Jordan: Culture Shock



You hear a lot about culture shock while you’re preparing to study abroad. Some get it worse than others. I think the most determining factors are preparation and openness. Meaning, it is absolutely necessary to prepare for living in another country for a semester by reading up as much as you can on societal and cultural norms there. However, it is also necessary to accept that once you get there, you will spend each minute trying your best to understand a completely different society than the one you’re accustomed to, and you’ll leave feeling like there’s so much more to learn. 

The key is to keep trying. Never stop asking questions and visiting new places, just like you shouldn’t stop trying to meet new people. Settling into a comfort zone is a mistake and a waste of the experience you’ve been afforded. It’s a mistake I almost made halfway through the semester, when homesickness and stress hit me hard. The thing that pulled me out of that hole was a desire and decision to continue learning and exploring. I knew there was more to Amman than what I’d experienced thus far, but I had no idea just how much.

When adjusting to another culture, it is necessary to see yourself, or at least carry yourself, as an expat resident of the place you are living, not a visitor. It is necessary to accept that for now, this is home. You must focus on the present, not on the past. You can’t be distracted by what the future will hold once you get back. Otherwise, you’ll be distracted from the whole reason you studied abroad in the first place.

It is necessary to change your behavior to fit in in a new culture, while simultaneously keeping your identity and holding true to your ideals. Here, I’ve had to change the way I dress, and adjust to what my friends and I affectionately call “Arab Time” (late nights, late mornings). I’ve had to adjust to the difference in consumer structure from the US. I’ve learned to be mindful of the fact that not all, if not most, of the residents of Amman aren’t actually Jordanian. Many are from Palestine, or refugees from other parts of the Middle East. Learning about the aspects of the regional political climate that have resulted in this demographic is paramount. Despite this preexisting diversity, you’ll always be an outsider, and you’ll probably always stand out. That just means that you have to try extra hard to let locals know that you respect and admire their culture. Your desire to learn will always be awarded, and will oftentimes impress people who have rightful preconceived notions about Americans. Try to speak the language in the taxis. Learn the “slang”. Order something random off the menu. And never stop asking questions. For me, the greatest challenge is overcoming fear of seeming ignorant, sheltered, or orientalist (Also the fear of mispronouncing words, ha.) You just have to realize that there are no stupid questions, and if you don’t ask, you can’t learn, and you can’t grow.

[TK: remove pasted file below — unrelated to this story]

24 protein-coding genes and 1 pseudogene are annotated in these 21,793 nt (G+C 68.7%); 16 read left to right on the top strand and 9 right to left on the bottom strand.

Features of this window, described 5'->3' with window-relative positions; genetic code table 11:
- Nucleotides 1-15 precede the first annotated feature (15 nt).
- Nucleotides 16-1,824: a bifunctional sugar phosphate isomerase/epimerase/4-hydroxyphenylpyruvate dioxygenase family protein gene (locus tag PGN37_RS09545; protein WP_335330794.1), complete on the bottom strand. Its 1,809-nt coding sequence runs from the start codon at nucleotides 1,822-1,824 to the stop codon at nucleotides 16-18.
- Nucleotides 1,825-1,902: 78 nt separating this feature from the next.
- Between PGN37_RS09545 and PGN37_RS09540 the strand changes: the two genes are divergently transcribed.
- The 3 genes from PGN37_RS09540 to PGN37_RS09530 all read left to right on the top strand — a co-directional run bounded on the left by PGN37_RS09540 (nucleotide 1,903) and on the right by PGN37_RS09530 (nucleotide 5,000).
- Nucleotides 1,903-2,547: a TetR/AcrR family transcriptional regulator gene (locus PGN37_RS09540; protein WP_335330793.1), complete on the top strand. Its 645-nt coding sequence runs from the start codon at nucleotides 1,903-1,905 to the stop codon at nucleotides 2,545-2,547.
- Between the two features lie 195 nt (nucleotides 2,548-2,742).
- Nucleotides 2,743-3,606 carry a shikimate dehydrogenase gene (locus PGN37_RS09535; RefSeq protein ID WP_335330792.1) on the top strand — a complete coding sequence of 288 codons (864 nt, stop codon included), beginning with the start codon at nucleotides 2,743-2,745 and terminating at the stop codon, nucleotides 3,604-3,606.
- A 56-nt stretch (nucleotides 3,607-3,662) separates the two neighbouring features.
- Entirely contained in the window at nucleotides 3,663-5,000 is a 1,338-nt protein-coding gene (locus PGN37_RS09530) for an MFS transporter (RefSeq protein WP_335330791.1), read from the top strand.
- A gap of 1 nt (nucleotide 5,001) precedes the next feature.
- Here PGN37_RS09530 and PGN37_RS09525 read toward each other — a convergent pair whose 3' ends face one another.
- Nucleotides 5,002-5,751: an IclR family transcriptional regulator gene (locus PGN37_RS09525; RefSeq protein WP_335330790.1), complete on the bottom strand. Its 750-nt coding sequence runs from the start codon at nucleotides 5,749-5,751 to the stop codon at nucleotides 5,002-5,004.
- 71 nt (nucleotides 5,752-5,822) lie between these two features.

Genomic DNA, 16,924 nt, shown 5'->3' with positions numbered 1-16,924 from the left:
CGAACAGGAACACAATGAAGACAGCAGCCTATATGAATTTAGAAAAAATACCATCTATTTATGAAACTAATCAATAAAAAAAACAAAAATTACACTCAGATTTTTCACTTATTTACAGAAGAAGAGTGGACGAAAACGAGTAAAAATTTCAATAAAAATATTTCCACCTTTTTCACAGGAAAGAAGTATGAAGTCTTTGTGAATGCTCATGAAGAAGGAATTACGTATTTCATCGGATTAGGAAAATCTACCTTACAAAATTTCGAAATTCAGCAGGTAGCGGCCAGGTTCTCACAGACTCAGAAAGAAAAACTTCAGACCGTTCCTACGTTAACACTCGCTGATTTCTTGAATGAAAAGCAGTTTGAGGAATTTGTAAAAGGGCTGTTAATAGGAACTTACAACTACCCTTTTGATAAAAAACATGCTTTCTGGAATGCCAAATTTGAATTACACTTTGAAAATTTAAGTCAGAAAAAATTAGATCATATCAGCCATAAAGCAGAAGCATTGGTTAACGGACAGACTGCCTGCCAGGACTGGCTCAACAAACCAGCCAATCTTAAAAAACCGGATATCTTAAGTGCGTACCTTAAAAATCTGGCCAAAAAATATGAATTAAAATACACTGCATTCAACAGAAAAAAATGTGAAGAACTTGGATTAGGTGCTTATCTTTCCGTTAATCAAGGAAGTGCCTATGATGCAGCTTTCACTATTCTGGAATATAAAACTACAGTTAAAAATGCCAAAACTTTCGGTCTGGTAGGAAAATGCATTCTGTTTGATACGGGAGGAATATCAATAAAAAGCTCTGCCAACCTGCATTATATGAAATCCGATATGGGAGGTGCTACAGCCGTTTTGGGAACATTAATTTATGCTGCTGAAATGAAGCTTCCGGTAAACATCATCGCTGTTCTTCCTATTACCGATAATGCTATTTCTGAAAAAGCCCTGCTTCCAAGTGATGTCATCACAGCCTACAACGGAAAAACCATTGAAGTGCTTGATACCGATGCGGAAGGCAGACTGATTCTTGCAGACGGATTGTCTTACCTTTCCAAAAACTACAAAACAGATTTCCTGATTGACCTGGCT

Finally, the most important part of cultural adjustment is the acknowledgment that there are exceptions to all of the “general rules” you learn from google or study abroad orientation. For example, I dress differently when I go downtown than when I am walking around in my neighborhood. It is necessary for me to take several factors into consideration when deciding how formally I should speak with someone. It is safer to engage in conversations about politics (what I am studying) in some circles than others. There is a huge range of differing opinions on various social and political issues to be mindful of, much more so than the United States, as a result of the more significant impact of globalism, politics, economics, and international relations on the daily lives of people that live in Amman. It is necessary for me to learn about the family and background of the people I meet to better understand them. The social structure here in Amman is multi-faceted, complex, dynamic and important. Life here is just as complicated, and just as beautiful. Don’t make the mistake of assuming, or grouping people together under broad assumptions. Explore, and let the city and the people show you all there is to appreciate, adknowledge, and respect.

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